If clearing the yard drain by hand and flushing with a hose fails to remove a clog, there are some things to try:

  • A rubber drain bladder is a rubber bag that attaches to a garden hose and fits tightly into the drain. When the water is turned on, the bag becomes pressurized to seal the pipe, then shoots water out at pressure to dislodge clogs. This is a helpful technique if the water is stopped up or moving very slowly in the area drain.
  • A motorized drain auger is effective at cutting through tough clogs or tree roots. This is the same type of "roto-rooter" plumber's tool used to clear sewer drains from the house to the city main. Drain augers have a rotating cable with a cutter head that cuts roots and debris from the inside of the pipe. Most yard drains are 3 or 4 inches in diameter (or larger), so make sure to rent a machine suitable for your pipe size (rental augers typically come with 3-inch and 4-inch cutters). You may need to run the auger from multiple directions, including from the termination point back toward the catch basin. If you're not confident doing this yourself, you can always have a plumber auger the drain.
  • Hydro-jetting, or water-jetting, is the use of high-pressure water to clean out a drain line. This works well when there is a significant buildup of dirt, grease, or sludge. While a drain auger can bore right through the stoppage, it doesn't flush out the debris as efficiently as a hydro-jet. This is a job for a professional plumber.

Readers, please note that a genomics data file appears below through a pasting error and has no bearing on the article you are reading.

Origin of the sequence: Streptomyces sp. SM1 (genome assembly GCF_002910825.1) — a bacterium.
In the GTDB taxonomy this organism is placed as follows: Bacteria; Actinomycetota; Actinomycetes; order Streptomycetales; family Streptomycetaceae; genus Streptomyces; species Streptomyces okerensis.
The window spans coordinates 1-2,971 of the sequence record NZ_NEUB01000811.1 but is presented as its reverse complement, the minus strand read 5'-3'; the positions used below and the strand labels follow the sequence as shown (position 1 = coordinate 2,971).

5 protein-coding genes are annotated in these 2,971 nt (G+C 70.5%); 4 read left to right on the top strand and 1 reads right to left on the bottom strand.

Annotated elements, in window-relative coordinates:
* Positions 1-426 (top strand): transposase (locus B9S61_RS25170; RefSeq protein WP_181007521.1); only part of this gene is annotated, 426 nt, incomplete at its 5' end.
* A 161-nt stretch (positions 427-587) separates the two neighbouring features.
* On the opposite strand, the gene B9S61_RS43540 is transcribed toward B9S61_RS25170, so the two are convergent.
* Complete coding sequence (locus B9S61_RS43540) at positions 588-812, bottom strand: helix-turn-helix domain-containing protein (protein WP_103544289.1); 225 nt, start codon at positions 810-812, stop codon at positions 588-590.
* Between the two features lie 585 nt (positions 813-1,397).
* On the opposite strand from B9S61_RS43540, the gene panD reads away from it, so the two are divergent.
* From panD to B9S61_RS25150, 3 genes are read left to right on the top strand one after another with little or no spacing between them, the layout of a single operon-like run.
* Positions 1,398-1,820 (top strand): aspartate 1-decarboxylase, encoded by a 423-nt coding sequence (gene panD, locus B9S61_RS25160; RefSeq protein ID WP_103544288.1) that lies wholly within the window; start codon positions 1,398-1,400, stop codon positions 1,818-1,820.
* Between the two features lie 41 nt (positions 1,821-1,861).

• How do you fix poor water drainage in your yard?

    Beside a yard drain, there are several other drainage solutions you can add to your yard. For instance, you might opt to regrade the soil to slope it toward a drain. You also can add plants that prefer lots of water. Plus, you can improve dense soil and aerate your lawn so that water drains more quickly.

  • How do you fix a yard that slopes toward the house?

    One option is to regrade the soil around the perimeter of the house, so the water flows away from the foundation. A drain system plus downspout extenders also will often be necessary to direct water away from the structure.

  • Is sand or gravel better for drainage?

    Small crushed gravel is a better material than sand for improving drainage in a yard. That’s because water can easily flow through the gravel, and the gravel itself doesn’t remain wet. Sand, on the other hand, can become soggy and dense, which can impede water flow.